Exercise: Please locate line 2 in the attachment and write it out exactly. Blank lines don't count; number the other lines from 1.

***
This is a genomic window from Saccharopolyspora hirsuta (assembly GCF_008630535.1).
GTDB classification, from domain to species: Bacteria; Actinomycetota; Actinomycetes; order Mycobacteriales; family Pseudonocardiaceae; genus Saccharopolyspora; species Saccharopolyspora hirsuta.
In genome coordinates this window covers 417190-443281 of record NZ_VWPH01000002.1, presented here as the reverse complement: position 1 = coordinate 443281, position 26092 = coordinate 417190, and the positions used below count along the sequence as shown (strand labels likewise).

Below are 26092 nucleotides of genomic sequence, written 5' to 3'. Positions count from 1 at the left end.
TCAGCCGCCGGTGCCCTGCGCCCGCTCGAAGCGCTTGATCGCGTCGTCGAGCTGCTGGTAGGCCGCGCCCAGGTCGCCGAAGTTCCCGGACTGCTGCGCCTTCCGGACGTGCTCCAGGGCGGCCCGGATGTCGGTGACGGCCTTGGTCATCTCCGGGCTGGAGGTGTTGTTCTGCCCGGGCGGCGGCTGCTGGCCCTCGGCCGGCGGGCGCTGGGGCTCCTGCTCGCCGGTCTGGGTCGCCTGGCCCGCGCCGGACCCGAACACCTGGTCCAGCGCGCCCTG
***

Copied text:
GTDB classification, from domain to species: Bacteria; Actinomycetota; Actinomycetes; order Mycobacteriales; family Pseudonocardiaceae; genus Saccharopolyspora; species Saccharopolyspora hirsuta.